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J Urol. 1996 May;155(5):1591-3.

Cyclosporine in severe interstitial cystitis.

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  • 1Fourth Department of Surgery, Helsinki University Central Hospital, Finland.

Abstract

PURPOSE:

Cyclosporine is a widely used immunosuppressive drug in organ transplantation and recently it has been used in several autoimmune disorders with good results. Because interstitial cystitis may have an autoimmune etiology, we wished to determine whether cyclosporine has any effect on symptoms in patients with severe interstitial cystitis.

MATERIALS AND METHODS:

A total of 11 patients, who fulfilled the criteria for interstitial cystitis according to an international accrual form, received cyclosporine for 3 to 6 months at an initial dose of 2.5 to 5 mg./kg. daily and a maintenance dose of 1.5 to 3 mg./kg. daily. Blood pressure, serum creatinine and cyclosporine concentrations were monitored regularly. The patients completed frequency-volume charts at 2-week intervals.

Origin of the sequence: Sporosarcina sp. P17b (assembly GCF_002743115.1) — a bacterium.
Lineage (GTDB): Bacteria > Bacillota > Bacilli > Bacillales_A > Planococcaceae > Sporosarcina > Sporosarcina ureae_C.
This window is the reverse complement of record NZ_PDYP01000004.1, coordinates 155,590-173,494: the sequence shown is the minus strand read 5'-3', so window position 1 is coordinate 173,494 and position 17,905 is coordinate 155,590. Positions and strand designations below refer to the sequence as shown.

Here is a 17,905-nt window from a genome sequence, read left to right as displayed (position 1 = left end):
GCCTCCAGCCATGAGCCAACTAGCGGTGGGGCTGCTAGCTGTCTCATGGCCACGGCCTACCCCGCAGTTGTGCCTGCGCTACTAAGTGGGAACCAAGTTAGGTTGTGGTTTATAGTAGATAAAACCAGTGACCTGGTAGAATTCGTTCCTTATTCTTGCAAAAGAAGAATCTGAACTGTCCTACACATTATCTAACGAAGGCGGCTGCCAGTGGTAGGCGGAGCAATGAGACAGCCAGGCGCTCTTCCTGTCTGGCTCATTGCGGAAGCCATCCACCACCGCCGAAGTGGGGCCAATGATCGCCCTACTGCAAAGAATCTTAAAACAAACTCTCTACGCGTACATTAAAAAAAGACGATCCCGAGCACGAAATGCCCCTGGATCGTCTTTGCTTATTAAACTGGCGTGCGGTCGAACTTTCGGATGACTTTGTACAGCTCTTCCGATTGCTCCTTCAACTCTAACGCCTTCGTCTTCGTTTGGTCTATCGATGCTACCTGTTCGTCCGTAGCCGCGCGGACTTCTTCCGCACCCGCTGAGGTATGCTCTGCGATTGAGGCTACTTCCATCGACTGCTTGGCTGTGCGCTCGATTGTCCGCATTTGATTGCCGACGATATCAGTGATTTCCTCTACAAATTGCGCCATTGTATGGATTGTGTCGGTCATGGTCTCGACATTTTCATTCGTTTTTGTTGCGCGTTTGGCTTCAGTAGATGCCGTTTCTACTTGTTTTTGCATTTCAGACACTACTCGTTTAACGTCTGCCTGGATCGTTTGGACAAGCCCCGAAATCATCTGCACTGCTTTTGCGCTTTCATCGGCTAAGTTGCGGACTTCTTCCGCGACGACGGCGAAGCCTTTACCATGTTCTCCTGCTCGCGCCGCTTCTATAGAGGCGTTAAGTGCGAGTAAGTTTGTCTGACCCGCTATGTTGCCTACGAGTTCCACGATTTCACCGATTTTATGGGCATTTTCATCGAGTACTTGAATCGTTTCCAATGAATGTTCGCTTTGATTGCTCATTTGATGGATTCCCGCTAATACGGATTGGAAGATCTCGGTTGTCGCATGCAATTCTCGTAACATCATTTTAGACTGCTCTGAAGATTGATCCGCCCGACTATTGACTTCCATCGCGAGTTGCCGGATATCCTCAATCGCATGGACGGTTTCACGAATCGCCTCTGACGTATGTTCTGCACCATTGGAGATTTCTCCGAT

RESULTS:

The frequency-volume charts showed favorable effects. Micturition frequency decreased (p<0.01), and mean and maximum voided volumes increased significantly (p<0.001 and p<0.01, respectively). Bladder pain decreased or disappeared in 10 patients, allowing for storage of large urine volumes. Serum creatinine did not change with the dosages used. Mild hypertension occurred in 2 patients and resolved after the cyclosporine dose was lowered. After cessation of treatment symptoms recurred in the majority of patients.

CONCLUSIONS:

The findings revive the concept of interstitial cystitis as an autoimmune disease.

PMID:
8627830
[PubMed - indexed for MEDLINE]
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